Education Beyond School: A Digest
Participation by young adults (aged about 18-21) in higher education has significantly increased in the last twenty years (first published 1989) and the growth has been particularly marked in the non-university sector of polytechnics and colleges.
But it remains only a relatively small proportion of this age group who enter higher education, and, despite the steady increase in enrolments of older, mature, students, it is unusual for an older adult to become a degree student.
As for the broader and more varied expanses of what is variously called adult, continuing, community, recurrent, or lifelong education in Great Britain, adults participate in a great range of often ill-resourced and discontinuous provision. Such participation is always a minority interest and takes place in varying proportions according to such social indicators as age, sex, social class, race, and domicile.
Percy indicates that much systematic adult learning can be found outside the classes and courses of formal providers of adult education such as colleges and local education authorities…
Brennan indicates the future of higher education to be with the development of part-time, modular, discontinuous units of study ‘tailor-made to meed the needs and interests of the individual student at different points in his or her life’…When Duke and Ward illustrate that the debate on what constitutes education, and what training, and how each should be resourced, is alive and active in adult and continuing education, they cover ground which is being simultaneously turned over in British higher education…colleges of further education, in their best forms, touch both higher education on the one hand, and the more general forms of adult education on the other. Their prospectuses contain technical, vocational, and general courses of all kinds,; their courses are full and part-time, day and evening; their students of all ages from 16 to what Glendenning calls ‘the third age’…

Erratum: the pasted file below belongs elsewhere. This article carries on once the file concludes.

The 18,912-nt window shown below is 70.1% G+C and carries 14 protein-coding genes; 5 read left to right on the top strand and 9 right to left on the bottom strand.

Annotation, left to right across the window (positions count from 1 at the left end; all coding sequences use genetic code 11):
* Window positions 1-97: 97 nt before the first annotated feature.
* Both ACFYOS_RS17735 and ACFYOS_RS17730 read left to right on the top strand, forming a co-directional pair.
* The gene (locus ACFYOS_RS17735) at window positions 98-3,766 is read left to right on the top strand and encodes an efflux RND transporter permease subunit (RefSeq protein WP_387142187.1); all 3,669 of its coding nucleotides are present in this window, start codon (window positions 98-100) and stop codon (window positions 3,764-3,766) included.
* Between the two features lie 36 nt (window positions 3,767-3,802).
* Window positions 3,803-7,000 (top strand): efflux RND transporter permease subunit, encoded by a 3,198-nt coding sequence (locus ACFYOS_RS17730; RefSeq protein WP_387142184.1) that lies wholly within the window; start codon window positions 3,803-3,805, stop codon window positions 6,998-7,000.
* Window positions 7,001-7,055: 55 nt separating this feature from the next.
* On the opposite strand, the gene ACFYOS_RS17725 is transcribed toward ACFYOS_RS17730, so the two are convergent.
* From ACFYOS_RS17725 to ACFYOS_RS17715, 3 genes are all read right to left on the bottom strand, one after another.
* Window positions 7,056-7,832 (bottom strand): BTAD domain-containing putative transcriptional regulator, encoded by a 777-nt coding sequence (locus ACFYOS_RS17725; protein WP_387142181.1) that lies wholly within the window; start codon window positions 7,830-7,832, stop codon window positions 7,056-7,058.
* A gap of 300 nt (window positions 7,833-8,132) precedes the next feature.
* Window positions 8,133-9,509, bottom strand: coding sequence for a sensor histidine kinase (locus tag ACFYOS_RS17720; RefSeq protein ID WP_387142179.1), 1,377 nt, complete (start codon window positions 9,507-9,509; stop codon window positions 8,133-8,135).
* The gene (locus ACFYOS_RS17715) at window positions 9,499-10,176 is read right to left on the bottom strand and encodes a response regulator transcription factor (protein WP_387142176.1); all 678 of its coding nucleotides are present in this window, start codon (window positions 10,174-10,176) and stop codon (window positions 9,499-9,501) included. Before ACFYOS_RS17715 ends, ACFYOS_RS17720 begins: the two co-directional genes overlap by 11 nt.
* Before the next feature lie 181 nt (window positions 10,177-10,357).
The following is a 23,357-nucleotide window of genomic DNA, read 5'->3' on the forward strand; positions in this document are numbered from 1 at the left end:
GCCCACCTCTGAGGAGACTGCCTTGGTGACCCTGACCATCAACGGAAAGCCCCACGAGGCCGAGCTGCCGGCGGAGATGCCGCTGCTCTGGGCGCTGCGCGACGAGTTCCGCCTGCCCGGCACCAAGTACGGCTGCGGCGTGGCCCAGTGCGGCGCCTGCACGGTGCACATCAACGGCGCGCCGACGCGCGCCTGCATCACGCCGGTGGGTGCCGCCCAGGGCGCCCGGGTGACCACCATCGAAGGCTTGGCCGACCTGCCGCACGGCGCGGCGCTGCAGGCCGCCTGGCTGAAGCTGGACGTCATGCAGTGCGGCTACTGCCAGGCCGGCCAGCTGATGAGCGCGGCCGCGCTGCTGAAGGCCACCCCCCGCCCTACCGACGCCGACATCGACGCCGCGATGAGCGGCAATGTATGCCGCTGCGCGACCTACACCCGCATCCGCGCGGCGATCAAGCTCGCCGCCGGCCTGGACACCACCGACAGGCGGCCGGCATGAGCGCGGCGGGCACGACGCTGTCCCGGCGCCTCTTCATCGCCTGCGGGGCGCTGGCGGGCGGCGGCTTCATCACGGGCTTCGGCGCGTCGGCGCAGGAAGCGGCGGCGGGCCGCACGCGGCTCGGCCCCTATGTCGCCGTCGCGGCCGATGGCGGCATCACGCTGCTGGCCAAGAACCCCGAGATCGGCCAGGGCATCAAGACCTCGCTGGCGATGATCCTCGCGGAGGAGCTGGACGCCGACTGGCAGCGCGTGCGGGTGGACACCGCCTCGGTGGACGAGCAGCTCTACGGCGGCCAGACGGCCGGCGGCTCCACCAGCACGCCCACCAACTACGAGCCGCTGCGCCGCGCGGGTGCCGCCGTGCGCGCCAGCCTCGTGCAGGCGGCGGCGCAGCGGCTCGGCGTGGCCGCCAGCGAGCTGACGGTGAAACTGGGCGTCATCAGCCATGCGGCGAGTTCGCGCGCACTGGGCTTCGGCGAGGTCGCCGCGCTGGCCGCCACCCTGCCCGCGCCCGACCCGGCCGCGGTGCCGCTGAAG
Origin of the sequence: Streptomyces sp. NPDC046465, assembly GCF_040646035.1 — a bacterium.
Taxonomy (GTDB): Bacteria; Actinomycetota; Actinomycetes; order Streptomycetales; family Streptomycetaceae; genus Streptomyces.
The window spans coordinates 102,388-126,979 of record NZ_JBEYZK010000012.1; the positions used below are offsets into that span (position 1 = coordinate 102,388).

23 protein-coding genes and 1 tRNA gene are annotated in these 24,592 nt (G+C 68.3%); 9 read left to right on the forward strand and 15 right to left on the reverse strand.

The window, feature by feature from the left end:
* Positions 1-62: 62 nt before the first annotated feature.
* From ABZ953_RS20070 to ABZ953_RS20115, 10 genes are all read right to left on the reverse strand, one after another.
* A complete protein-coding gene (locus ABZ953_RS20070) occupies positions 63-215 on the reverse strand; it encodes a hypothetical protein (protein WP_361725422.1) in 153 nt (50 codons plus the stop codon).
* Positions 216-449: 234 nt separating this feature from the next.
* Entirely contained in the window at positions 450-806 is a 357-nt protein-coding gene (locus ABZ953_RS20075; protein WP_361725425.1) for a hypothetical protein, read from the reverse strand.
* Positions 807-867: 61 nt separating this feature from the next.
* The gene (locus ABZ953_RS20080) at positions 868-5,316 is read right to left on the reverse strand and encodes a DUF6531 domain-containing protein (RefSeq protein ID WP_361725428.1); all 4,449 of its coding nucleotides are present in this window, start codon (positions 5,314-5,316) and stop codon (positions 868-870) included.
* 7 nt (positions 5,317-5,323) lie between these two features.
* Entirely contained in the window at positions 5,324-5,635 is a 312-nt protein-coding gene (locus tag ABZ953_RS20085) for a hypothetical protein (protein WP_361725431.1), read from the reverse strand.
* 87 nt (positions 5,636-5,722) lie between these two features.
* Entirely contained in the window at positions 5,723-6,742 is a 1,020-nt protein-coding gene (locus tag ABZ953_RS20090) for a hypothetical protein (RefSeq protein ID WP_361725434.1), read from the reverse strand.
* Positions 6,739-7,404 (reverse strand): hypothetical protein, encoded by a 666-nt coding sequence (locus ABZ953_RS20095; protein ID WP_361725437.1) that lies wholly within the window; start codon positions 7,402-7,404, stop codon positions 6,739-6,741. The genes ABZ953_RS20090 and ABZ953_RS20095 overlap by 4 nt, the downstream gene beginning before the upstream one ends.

…Glendinning, who laments the lack of research and the absence of ‘scientific data’ in British educational gerontology. ‘A clearer ground-plan’ has yet to emerge, he says…Brennan implies, the notion that there is anything justifiably special or separate about education in a university is no longer part of public policy…If resources are released through shifts in allocation or through more efficient management then the issue is what use will be made of them – for example, to improve access for disadvantaged students, to promote curriculum reform, or to enhance student performance through student-centred learning and teaching methods.
It is interesting that many of the articles in this section contain a rhetorical undertow of approval for non-didactic, non-pedagogical (i.e. more ‘androgogical’), and more ‘open’ methods of teaching and learning. The received opinion is that adults learn best in different ways, and under different conditions, from children.
Their experience, interests, and diversity should be respected, their confidence built or rebuilt, and curricula and teaching methods individualized and negotiated. It may well be so – although there is more advocacy here than proof. There are others who assert that ‘good’ teaching is the same whatever the age of the learner. What is interesting is that some of the authors in this section imply, through their advocacy, that good teaching is sometimes not present in educational situations beyond school.
It emphasizes that learning is not synonymous with children sitting in school classrooms. Learning, both formal and non-formal, is part of all stages of life: it is lifelong. It is not a life sentence, it is a life opportunity. At least, that is the ideal, but in Great Britain it is an ideal recognized neither in public policy nor in the public mind…It is not clear that British educators have put together a coherent vision of what they can achieve in education beyond school. As Legge points out, work (whether paid or not) is one of the major status and life-style defining roles in adult life, and educators must relate to it.
Indeed, what we must all feel towards in the 1990s in an over-arching concept of lifelong education which transcends divisions of education and training, which convinces the guardians of the public purse, and which enthuses fellow citizens with the belief that education beyond school is different from, perhaps better than, education within school, and is equally important.
This is a digest of Professor Keith Percy’s work, Director of the School of Lifelong Learning and Widening Participation